Summary: Year C. 4th Sunday of Lent March 25th, 2001 Joshua 5: 9-12
Year C. 4th Sunday of Lent March 25th, 2001 Title: Joshua 5: 9-12
Title: “Stop, to smell the flowers”
The first Passover in Canaan was a “memorial” of the night forty years earlier when God began to deliver the slaves, and so a memorial of where they were coming from. It was also a “moment,” a momentous new beginning that opened the future and so a celebrative anticipation of where they were going. The same divine providence, once manifested by the giving of daily manna, will take a different form appropriate now to new conditions, namely, their ability to grow their own crops. God will continue to be active in their lives, but in new ways. He has not deserted his people as they leave the desert.
Once they saw past the different details, once they “crossed over,” they could see that Joshua was doing the same things Moses once did. Moses had Passover, so did Joshua. Moses led them through the sea and Joshua led them through the river. Moses removed his shoes at the divine command because the ground was holy, so did Joshua. What God did through the leadership of Moses, he did through Joshua and will do through his successors. Joshua is portrayed as a mirror image of Moses, yet without flaw or hesitation, the ideal leader who keeps Moses’ teaching in its entirety. A minor figure in the Pentateuch, he now emerges into the limelight, much as did Jesus vis-à-vis the Baptist. To his contemporaries Jesus, the Greek form of his name, would have been called “Joshua.”
The people celebrate their new status by reviving and revising old customs, even borrowing one from another culture to express their dreams for the future by remembering the experiences of the past. In celebration the past and future meet.
In verses two to eight, not in the liturgical text, during the forty years of wandering in the desert circumcision fell into neglect. It was a rite of passage practiced by most peoples in the region, including the Egyptians. The most notable group who did not practice circumcision were the Philistines, Israel’s archenemy and contender for the same land. It was a rite of passage, performed at the onset of sexual maturity symbolizing the male’s eligibility to marry, becoming a warrior and entering a new status as an adult member of the community. The Hebrews gave it even deeper significance. It was a “sign” of God’s everlasting covenant going back to Abraham. In later times it was performed on infants eight days after birth. It came to have spiritual meaning as “circumcision of the heart,” meaning an opening of one’s self to God’s love and service. The physical operation on the flesh was seen as an analogy to a spiritual cutting away that opens the heart and removes the rebellious nature that separates one from God. As such, symbolically at least, it would extend to females as well. Those closed to God- Jew or Gentile- could be called “uncircumcised” whether physically true or not. In this text Joshua has all the men circumcised as a rite expressing a new relationship with God in the new land.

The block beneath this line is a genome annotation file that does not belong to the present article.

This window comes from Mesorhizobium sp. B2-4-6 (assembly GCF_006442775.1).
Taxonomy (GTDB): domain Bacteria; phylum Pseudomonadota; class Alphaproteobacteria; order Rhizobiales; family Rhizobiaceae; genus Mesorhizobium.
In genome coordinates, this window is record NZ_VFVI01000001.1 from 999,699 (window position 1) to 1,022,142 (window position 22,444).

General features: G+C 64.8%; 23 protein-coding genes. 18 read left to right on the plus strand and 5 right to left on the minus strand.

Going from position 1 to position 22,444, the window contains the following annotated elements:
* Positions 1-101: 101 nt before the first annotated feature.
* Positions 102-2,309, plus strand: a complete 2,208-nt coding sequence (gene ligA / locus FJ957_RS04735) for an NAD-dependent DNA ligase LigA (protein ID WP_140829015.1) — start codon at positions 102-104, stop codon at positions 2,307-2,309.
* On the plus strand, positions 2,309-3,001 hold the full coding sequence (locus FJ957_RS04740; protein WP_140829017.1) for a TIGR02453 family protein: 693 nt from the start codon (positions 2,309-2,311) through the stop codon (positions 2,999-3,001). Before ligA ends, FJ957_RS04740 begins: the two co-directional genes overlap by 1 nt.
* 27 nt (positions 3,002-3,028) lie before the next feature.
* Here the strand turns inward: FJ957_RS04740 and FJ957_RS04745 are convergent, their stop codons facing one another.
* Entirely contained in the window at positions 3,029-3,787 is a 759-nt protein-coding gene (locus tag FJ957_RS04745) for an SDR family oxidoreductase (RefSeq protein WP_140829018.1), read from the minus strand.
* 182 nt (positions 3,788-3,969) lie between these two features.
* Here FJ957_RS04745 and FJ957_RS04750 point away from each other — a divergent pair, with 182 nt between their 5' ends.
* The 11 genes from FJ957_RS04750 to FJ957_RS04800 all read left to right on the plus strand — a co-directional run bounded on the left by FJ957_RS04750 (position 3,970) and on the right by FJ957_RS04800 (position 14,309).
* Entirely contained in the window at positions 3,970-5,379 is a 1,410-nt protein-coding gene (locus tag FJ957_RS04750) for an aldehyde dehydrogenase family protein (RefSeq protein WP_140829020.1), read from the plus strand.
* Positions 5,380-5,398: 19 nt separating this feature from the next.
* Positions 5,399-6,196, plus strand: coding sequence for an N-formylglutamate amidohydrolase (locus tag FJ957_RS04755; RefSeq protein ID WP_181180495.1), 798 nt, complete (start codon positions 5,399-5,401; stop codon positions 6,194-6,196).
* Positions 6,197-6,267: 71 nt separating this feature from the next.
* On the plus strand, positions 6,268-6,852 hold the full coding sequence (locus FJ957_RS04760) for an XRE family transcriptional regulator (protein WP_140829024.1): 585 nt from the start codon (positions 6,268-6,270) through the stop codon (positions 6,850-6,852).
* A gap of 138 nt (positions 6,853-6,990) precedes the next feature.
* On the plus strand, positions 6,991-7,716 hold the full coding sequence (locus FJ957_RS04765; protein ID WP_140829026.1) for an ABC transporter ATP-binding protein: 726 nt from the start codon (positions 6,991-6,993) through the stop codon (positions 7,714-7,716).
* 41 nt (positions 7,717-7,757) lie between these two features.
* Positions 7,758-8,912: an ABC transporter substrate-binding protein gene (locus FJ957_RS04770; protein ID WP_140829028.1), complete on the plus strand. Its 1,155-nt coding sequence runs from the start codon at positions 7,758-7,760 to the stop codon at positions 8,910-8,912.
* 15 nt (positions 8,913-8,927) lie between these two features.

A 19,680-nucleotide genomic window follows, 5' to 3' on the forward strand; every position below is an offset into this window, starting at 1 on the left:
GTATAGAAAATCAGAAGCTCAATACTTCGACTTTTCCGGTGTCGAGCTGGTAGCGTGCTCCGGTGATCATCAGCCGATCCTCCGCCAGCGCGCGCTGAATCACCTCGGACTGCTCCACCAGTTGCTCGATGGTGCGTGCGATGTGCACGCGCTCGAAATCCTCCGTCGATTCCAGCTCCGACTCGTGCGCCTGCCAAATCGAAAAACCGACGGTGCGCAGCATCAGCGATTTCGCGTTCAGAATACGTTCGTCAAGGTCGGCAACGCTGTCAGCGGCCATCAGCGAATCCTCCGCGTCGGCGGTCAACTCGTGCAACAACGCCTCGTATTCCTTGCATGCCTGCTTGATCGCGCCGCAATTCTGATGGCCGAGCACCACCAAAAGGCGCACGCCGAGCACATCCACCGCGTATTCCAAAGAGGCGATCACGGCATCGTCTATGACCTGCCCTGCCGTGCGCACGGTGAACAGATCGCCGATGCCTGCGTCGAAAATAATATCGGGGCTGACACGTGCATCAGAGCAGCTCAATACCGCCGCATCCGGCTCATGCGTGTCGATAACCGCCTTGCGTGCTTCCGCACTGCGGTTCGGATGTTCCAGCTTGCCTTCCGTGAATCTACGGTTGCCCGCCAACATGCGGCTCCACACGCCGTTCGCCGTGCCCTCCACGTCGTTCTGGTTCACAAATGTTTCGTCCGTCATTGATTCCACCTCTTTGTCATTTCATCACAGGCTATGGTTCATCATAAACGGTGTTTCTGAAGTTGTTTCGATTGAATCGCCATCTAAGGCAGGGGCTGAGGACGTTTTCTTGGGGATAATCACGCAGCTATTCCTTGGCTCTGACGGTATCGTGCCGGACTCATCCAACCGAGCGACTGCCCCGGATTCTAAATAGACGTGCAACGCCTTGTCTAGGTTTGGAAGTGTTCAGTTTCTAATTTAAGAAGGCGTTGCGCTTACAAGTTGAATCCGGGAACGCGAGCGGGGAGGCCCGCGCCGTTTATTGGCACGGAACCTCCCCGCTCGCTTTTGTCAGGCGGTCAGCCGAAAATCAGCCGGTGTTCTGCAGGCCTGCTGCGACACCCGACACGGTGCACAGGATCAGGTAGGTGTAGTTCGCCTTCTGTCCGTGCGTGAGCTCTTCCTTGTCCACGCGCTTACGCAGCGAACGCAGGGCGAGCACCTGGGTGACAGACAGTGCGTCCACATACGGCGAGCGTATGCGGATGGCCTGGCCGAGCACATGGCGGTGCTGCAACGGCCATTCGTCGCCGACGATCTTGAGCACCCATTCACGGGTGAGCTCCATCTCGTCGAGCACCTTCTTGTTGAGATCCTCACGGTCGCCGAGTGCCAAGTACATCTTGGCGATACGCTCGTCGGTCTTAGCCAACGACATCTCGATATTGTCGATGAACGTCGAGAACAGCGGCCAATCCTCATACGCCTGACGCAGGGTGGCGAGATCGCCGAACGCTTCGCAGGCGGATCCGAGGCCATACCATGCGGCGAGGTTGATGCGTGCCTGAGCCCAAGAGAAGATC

In verse nine, “Today I have removed the reproach of Egypt from you,” the Hebrews have crossed the Jordan and are in the Promised Land. The “reproach” refers to their slavery status while in Egypt. It may seem to refer to their being uncircumcised and now newly circumcised. However, the generation that left Egypt would have been circumcised since even the Egyptians practiced it.
In verse ten, “encamped at Gilgal,” along with Shechem, Shiloh and Bethel this was a very ancient place of worship, possibly originally a Canaanite shrine. Samuel anointed Saul as the first king here, though, historically speaking, later than this. Probably, the Ark of the Covenant was kept here at one time. Thus, it was a holy place made more holy by the fact that the Passover, last celebrated in Egypt, was celebrated for the first time in Canaan - after forty years of wandering and upon entrance into the land to begin a settled life of farming. Having crossed the river at the end of their journey, just as they crossed the sea at the beginning, they celebrate this ending by the very rite they used to begin because it also marked a new beginning- from nomad to farmer, pioneer to settler, traveler to dweller.
On the evening of the fourteenth of the month: The fourteenth would be the first day of the full moon, a beginning of the first month of the year, another beginning, Nisan. The wilderness generation becomes the new Israel.
In verse eleven, “on the day after the Passover they ate of the produce of the land,” this would be the fifteenth of Nisan. Besides the Passover celebration, and in accordance with what became a fixed tradition, the Feast of Unleavened Bread was connected to Passover. It probably was taken from the Canaanite harvest festival and given additional meaning by associating it with the Exodus tradition. Up to the time they became farmers the Hebrews would have no reason to celebrate a cereal feast of harvest. Now it would remind them of the haste of their departure from Egypt and the bitterness of their oppression.